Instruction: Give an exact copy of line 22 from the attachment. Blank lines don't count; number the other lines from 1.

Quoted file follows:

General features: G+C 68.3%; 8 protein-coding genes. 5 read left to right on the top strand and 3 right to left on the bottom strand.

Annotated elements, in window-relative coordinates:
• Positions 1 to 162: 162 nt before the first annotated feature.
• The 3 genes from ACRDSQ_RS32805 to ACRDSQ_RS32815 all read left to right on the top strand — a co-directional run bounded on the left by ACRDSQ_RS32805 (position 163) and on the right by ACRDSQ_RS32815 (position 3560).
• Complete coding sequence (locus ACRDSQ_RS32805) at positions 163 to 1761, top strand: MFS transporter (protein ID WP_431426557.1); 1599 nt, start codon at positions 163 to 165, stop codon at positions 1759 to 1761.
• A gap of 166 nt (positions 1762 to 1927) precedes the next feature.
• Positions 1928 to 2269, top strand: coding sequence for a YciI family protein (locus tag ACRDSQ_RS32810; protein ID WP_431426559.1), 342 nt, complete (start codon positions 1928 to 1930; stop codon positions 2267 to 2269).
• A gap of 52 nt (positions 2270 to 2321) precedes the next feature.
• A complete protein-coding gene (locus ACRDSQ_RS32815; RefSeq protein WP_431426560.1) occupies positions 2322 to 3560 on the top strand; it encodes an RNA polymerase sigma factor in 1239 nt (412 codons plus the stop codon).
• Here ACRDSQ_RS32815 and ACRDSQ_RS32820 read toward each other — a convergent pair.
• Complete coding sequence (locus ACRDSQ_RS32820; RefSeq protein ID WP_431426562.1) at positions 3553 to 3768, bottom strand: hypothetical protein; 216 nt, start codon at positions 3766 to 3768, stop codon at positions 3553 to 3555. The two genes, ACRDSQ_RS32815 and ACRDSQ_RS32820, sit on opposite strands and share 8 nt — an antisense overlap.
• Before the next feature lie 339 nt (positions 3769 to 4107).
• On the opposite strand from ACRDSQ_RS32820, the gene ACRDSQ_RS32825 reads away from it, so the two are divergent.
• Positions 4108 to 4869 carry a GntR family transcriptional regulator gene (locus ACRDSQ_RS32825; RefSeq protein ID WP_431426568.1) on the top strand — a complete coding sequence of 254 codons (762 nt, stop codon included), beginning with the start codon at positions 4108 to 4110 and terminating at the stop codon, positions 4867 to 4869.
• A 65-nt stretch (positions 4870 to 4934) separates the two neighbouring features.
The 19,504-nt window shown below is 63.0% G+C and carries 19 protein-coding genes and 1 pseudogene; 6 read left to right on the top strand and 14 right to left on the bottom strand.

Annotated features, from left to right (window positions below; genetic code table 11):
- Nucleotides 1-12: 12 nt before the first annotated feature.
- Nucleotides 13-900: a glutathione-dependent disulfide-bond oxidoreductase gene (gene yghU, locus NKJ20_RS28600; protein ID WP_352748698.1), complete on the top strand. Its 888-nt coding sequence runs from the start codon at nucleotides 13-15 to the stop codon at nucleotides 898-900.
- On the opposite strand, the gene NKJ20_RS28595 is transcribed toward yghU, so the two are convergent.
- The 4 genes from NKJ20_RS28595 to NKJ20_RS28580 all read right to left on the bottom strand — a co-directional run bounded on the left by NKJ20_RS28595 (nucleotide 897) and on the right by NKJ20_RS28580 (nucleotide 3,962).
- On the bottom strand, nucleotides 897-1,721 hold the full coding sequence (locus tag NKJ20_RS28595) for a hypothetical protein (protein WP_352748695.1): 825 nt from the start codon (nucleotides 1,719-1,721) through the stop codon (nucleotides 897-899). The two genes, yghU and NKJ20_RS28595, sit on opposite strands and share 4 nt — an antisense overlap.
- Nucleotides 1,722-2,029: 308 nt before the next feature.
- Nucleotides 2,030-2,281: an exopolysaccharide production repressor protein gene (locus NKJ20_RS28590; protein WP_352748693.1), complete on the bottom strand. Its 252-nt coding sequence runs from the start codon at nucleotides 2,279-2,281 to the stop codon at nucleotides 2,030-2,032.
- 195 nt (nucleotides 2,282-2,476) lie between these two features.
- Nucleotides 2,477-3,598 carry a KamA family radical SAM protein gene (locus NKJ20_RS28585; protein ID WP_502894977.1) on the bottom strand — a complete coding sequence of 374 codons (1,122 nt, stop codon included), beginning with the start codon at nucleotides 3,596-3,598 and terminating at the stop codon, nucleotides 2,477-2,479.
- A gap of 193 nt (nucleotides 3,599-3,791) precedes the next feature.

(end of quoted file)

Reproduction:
- On the bottom strand, nucleotides 897-1,721 hold the full coding sequence (locus tag NKJ20_RS28595) for a hypothetical protein (protein WP_352748695.1): 825 nt from the start codon (nucleotides 1,719-1,721) through the stop codon (nucleotides 897-899). The two genes, yghU and NKJ20_RS28595, sit on opposite strands and share 4 nt — an antisense overlap.